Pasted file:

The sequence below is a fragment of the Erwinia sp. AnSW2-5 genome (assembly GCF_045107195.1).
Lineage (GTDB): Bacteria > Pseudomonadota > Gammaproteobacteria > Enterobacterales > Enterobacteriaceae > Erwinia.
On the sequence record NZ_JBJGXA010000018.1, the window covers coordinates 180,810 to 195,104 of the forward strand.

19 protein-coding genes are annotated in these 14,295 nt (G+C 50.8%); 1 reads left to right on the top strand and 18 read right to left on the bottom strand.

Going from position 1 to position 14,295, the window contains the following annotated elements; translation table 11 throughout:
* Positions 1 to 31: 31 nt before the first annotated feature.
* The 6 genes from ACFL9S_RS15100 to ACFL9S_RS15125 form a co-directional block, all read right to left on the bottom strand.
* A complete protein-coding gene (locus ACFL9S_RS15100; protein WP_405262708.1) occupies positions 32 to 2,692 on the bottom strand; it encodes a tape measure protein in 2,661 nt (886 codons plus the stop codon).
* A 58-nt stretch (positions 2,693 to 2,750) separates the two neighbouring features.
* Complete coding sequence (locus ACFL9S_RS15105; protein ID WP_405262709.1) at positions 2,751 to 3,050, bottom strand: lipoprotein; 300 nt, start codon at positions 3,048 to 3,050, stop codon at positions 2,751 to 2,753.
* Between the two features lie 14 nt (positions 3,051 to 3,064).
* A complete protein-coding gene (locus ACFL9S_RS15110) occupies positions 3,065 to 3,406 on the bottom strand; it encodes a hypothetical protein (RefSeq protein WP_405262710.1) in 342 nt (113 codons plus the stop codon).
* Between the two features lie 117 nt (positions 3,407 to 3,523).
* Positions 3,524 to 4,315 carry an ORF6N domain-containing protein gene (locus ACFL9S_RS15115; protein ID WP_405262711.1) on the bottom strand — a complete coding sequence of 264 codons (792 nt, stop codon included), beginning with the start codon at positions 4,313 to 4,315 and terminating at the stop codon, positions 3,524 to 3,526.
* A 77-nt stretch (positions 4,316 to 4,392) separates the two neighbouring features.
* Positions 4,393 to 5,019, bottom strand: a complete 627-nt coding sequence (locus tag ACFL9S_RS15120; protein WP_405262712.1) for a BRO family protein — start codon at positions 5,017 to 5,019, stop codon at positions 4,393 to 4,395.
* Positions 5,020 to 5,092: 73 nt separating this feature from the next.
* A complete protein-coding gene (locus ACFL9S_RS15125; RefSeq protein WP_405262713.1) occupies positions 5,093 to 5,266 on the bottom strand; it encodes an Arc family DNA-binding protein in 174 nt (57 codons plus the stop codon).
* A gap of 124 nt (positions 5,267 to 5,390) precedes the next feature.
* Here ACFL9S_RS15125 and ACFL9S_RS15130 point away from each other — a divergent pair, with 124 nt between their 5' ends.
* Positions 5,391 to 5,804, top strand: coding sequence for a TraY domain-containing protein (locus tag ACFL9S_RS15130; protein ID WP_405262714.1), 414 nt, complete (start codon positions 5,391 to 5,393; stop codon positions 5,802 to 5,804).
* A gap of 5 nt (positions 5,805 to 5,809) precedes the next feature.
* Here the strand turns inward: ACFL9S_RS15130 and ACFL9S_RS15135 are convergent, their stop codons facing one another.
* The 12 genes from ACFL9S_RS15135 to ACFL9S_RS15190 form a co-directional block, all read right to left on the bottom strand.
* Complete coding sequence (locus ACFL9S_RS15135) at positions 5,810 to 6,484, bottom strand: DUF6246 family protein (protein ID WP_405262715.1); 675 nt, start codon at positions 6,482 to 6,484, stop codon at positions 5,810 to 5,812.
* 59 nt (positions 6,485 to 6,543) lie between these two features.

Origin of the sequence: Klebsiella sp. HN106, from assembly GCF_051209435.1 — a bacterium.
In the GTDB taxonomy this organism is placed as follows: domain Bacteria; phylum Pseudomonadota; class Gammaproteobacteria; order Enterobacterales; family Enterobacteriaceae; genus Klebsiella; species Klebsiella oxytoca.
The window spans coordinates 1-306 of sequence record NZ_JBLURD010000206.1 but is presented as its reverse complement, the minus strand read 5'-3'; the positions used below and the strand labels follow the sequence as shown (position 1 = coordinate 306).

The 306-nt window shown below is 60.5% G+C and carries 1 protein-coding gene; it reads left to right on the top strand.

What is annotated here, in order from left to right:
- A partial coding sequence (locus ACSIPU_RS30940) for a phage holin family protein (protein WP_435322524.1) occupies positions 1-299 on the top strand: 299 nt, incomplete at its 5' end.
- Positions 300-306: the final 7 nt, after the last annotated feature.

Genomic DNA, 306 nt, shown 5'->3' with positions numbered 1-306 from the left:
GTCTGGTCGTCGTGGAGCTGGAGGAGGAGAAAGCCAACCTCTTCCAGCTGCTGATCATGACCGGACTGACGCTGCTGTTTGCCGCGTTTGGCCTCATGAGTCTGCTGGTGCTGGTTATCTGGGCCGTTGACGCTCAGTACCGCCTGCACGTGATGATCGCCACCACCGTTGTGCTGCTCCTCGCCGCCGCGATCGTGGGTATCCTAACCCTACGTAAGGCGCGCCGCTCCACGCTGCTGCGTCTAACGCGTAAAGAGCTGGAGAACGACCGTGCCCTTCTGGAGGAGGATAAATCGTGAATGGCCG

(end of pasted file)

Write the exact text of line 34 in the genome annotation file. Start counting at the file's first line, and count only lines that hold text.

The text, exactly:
Genomic DNA, 306 nt, shown 5'->3' with positions numbered 1-306 from the left: